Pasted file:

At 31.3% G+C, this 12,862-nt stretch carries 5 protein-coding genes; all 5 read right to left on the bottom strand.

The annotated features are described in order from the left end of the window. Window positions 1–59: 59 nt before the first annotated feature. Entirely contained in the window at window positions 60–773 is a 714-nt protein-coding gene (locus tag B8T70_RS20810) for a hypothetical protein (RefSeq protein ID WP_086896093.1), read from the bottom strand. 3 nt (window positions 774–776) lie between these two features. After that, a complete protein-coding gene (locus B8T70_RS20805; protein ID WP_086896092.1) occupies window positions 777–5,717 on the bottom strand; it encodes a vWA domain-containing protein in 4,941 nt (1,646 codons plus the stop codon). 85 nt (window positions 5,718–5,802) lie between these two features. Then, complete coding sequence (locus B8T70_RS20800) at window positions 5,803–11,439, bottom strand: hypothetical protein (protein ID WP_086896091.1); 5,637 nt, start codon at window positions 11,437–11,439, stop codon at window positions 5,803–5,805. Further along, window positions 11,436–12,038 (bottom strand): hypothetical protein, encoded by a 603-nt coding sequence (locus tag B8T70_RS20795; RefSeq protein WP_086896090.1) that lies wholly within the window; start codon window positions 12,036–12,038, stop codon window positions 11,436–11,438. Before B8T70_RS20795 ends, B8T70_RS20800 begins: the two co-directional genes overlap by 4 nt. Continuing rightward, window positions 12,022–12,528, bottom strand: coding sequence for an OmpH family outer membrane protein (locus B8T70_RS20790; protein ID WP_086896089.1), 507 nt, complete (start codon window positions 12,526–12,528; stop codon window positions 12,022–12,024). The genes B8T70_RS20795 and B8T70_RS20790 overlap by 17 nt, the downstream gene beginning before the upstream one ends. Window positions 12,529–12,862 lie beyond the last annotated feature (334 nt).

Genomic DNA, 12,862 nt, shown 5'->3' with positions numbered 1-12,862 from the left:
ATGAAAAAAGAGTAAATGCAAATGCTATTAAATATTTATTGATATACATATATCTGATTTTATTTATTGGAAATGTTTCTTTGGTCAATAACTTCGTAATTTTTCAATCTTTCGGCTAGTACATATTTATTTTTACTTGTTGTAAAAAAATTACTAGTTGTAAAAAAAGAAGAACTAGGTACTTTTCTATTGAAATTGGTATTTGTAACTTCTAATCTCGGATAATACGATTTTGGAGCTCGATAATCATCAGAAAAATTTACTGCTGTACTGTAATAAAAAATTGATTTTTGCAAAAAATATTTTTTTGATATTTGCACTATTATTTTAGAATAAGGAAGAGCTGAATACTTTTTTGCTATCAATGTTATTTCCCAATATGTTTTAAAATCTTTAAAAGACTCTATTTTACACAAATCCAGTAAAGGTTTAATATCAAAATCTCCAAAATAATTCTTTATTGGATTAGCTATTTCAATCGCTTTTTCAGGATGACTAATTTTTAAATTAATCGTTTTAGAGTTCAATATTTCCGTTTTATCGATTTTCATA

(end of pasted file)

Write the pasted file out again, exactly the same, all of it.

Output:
At 31.3% G+C, this 12,862-nt stretch carries 5 protein-coding genes; all 5 read right to left on the bottom strand.

The annotated features are described in order from the left end of the window. Window positions 1–59: 59 nt before the first annotated feature. Entirely contained in the window at window positions 60–773 is a 714-nt protein-coding gene (locus tag B8T70_RS20810) for a hypothetical protein (RefSeq protein ID WP_086896093.1), read from the bottom strand. 3 nt (window positions 774–776) lie between these two features. After that, a complete protein-coding gene (locus B8T70_RS20805; protein ID WP_086896092.1) occupies window positions 777–5,717 on the bottom strand; it encodes a vWA domain-containing protein in 4,941 nt (1,646 codons plus the stop codon). 85 nt (window positions 5,718–5,802) lie between these two features. Then, complete coding sequence (locus B8T70_RS20800) at window positions 5,803–11,439, bottom strand: hypothetical protein (protein ID WP_086896091.1); 5,637 nt, start codon at window positions 11,437–11,439, stop codon at window positions 5,803–5,805. Further along, window positions 11,436–12,038 (bottom strand): hypothetical protein, encoded by a 603-nt coding sequence (locus tag B8T70_RS20795; RefSeq protein WP_086896090.1) that lies wholly within the window; start codon window positions 12,036–12,038, stop codon window positions 11,436–11,438. Before B8T70_RS20795 ends, B8T70_RS20800 begins: the two co-directional genes overlap by 4 nt. Continuing rightward, window positions 12,022–12,528, bottom strand: coding sequence for an OmpH family outer membrane protein (locus B8T70_RS20790; protein ID WP_086896089.1), 507 nt, complete (start codon window positions 12,526–12,528; stop codon window positions 12,022–12,024). The genes B8T70_RS20795 and B8T70_RS20790 overlap by 17 nt, the downstream gene beginning before the upstream one ends. Window positions 12,529–12,862 lie beyond the last annotated feature (334 nt).

Genomic DNA, 12,862 nt, shown 5'->3' with positions numbered 1-12,862 from the left:
ATGAAAAAAGAGTAAATGCAAATGCTATTAAATATTTATTGATATACATATATCTGATTTTATTTATTGGAAATGTTTCTTTGGTCAATAACTTCGTAATTTTTCAATCTTTCGGCTAGTACATATTTATTTTTACTTGTTGTAAAAAAATTACTAGTTGTAAAAAAAGAAGAACTAGGTACTTTTCTATTGAAATTGGTATTTGTAACTTCTAATCTCGGATAATACGATTTTGGAGCTCGATAATCATCAGAAAAATTTACTGCTGTACTGTAATAAAAAATTGATTTTTGCAAAAAATATTTTTTTGATATTTGCACTATTATTTTAGAATAAGGAAGAGCTGAATACTTTTTTGCTATCAATGTTATTTCCCAATATGTTTTAAAATCTTTAAAAGACTCTATTTTACACAAATCCAGTAAAGGTTTAATATCAAAATCTCCAAAATAATTCTTTATTGGATTAGCTATTTCAATCGCTTTTTCAGGATGACTAATTTTTAAATTAATCGTTTTAGAGTTCAATATTTCCGTTTTATCGATTTTCATA